The effect of the war on the general population was one of discontent and isolationary feelings towards the countries that had caused them to see the cracks within their dream of a peaceful existence. Following World War I, many Americans demanded that the United States stay out of European affairs in the future. The United States Senate even refused to accept the Treaty of Versailles, which officially ended World War I and provided for the establishment of the League of Nations. The Senate chose to refuse the Treaty in the fear that it could result in the involvement of the United States in future European wars. Americans simply did not wish to deal with, or tolerate the problems of Europe and abroad. (Burg 167)A key factor that they did not recognize was that after the war, there was an increased flow of immigrants seeking a better life. These “new” immigrants were largely from Italy, Russia, and Ireland, countries the Americans regarded as uncultured and generally bothersome. (Burg 128) There was a mixed reaction to these incoming foreigners. While they provided industries with a cheap source of labor, Americans were both afraid of, and hostile towards these new groups. They differed from the “typical American” in language, customs, and religion. Many individuals and industries alike played upon America’s fears of immigration to further their own goals.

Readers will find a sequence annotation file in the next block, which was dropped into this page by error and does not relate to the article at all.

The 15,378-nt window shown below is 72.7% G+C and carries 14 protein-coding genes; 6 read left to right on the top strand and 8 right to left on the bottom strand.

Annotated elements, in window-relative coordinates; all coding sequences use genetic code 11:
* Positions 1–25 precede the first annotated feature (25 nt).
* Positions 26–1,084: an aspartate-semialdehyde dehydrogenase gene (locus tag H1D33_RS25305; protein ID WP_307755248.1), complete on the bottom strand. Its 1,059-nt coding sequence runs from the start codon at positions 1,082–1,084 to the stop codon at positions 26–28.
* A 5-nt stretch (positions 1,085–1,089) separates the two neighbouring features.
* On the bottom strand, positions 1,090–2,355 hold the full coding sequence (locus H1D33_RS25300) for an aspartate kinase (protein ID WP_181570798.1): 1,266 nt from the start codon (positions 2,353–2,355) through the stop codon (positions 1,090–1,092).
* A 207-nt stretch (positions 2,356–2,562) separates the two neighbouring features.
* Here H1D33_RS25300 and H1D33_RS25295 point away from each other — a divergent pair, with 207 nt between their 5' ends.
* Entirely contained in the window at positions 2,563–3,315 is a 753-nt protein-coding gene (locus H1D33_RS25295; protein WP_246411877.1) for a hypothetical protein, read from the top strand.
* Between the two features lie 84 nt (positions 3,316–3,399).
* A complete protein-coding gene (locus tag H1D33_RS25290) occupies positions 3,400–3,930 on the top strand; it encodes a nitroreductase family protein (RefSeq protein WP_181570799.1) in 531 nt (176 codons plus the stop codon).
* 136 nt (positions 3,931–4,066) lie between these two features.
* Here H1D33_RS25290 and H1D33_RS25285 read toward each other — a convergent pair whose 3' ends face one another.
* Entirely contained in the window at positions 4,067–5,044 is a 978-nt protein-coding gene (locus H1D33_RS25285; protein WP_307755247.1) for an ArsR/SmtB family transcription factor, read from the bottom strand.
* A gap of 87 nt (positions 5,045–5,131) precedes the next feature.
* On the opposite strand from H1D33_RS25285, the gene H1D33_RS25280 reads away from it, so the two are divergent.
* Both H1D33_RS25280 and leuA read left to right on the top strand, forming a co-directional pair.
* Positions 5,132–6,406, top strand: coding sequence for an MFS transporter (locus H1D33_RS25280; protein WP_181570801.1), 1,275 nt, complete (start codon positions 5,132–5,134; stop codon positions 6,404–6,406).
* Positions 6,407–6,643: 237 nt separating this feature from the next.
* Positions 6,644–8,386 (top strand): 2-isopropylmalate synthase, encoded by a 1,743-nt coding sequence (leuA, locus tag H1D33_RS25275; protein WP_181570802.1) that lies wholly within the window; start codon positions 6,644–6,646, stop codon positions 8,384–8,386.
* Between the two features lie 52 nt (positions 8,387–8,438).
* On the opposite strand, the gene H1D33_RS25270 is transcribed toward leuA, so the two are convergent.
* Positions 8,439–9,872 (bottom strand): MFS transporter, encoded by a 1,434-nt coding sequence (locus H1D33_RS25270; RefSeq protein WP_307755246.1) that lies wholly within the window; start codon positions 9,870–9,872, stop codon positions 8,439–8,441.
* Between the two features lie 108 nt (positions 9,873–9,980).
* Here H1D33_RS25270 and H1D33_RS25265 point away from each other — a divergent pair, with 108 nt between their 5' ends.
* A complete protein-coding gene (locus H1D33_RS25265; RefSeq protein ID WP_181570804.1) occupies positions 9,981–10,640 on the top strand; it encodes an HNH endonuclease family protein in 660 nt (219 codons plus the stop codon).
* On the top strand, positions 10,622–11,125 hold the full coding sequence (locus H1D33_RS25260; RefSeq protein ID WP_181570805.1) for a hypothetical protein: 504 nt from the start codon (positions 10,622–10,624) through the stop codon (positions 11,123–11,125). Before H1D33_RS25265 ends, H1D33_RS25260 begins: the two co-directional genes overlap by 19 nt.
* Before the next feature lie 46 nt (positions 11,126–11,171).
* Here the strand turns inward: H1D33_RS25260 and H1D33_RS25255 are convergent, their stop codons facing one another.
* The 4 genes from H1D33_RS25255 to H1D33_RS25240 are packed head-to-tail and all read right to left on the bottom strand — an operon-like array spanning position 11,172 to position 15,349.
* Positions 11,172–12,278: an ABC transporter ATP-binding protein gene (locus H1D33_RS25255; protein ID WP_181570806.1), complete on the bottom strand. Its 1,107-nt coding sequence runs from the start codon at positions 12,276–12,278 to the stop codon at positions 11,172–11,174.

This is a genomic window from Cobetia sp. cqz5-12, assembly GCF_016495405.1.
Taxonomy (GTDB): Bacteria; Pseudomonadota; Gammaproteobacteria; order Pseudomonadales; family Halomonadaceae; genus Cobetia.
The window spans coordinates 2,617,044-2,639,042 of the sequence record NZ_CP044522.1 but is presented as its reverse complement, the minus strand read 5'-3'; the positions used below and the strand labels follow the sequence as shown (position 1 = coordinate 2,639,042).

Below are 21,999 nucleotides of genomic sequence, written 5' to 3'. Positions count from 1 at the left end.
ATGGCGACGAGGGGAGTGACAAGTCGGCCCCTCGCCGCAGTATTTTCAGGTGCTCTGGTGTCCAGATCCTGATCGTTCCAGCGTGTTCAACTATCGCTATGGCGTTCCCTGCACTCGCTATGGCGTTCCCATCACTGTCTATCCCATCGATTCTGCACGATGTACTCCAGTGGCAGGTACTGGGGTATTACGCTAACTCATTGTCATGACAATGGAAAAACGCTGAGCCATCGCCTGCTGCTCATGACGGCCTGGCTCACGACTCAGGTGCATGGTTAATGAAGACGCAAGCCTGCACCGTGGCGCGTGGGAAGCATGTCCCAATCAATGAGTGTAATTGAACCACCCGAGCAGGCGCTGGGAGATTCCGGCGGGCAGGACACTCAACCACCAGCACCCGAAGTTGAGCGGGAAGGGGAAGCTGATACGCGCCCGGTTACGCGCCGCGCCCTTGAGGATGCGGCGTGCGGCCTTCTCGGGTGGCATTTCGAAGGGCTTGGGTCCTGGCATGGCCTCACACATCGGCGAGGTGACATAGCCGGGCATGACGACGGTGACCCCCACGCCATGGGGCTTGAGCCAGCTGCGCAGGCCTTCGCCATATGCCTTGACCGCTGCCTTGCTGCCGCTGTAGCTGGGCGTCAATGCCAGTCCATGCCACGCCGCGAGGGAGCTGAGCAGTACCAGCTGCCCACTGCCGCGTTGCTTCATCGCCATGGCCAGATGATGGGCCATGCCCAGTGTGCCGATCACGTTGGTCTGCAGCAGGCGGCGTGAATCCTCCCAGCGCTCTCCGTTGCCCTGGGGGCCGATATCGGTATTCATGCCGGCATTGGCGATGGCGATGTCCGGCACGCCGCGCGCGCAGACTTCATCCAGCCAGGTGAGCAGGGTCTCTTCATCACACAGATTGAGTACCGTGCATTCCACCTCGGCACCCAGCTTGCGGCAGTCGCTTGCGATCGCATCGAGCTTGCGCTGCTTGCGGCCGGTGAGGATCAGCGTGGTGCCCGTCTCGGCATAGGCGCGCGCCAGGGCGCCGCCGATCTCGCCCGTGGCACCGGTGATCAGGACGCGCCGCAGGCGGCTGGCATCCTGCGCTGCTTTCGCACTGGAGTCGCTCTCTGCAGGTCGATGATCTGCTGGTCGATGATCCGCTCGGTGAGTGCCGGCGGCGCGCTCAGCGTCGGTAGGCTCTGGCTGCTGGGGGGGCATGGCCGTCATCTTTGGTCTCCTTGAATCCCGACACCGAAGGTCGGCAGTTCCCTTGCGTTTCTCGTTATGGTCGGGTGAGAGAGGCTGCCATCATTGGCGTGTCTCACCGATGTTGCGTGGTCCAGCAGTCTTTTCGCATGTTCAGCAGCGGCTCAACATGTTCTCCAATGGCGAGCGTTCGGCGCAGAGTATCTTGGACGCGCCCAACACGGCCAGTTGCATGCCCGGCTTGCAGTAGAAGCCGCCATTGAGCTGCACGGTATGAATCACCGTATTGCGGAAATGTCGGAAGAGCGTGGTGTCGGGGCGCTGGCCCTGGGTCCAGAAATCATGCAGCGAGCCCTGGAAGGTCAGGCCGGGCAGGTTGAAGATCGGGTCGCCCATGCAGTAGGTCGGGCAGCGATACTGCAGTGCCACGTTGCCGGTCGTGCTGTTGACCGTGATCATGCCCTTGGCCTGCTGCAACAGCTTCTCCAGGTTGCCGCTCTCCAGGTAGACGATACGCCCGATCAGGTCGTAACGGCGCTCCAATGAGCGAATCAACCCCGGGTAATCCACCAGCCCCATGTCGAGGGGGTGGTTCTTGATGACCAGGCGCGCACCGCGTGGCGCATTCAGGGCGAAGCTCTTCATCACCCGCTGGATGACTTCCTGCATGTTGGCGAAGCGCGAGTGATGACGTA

As a measure of relief, the war torn and disillusioned Americans turned their attention to problems at home that had festered while America was off at war. Unknown to almost the whole population, a time of despair and darkness was to soon fall upon them. During the 1920?s, the economy was high and generally prosperous for almost all Americans. During this time period, many people were content with their economic lives and there was no large complaint in the area of labor unions and workers complaints. However, the Great Depression in the 1930?s was a time of hardship and poverty for many workers. A large percentage of legislation that was created in the 1930?s, focused on the treatment of workers and the problems they experienced. Unions actually benefited with the help of Franklin D. Roosevelt who promised Americans a “New Deal”. The Wagner Act was passed which guaranteed workers the right to join unions and bargain collectively. The National Labor Relations Board (NRLB) was formed. (Cronon 235) The board could hold elections so workers could vote for the union they wanted to be represented by. The board could also stop unfair practices used by employers against unions. America was developing into the country it is today. The new immigrants were used by organized industries as a source of cheap labor. But as labor unions began to form and push for better pay, shorter hours, and improved working conditions industries saw that it was not as easy to exploit these immigrants as it had been before. They tied the American’s hostilities towards immigrants to the newly emerging fear of radicalism. (Stein 37) When workers went on strike, industry leaders turned public opinion against them by labeling the strikes as attempts at radical uprising. As a result, workers were often left with no other choice than to accept the terms of industry management. The fight for prohibition was aided by America’s antagonism for immigrants. (Stein 25)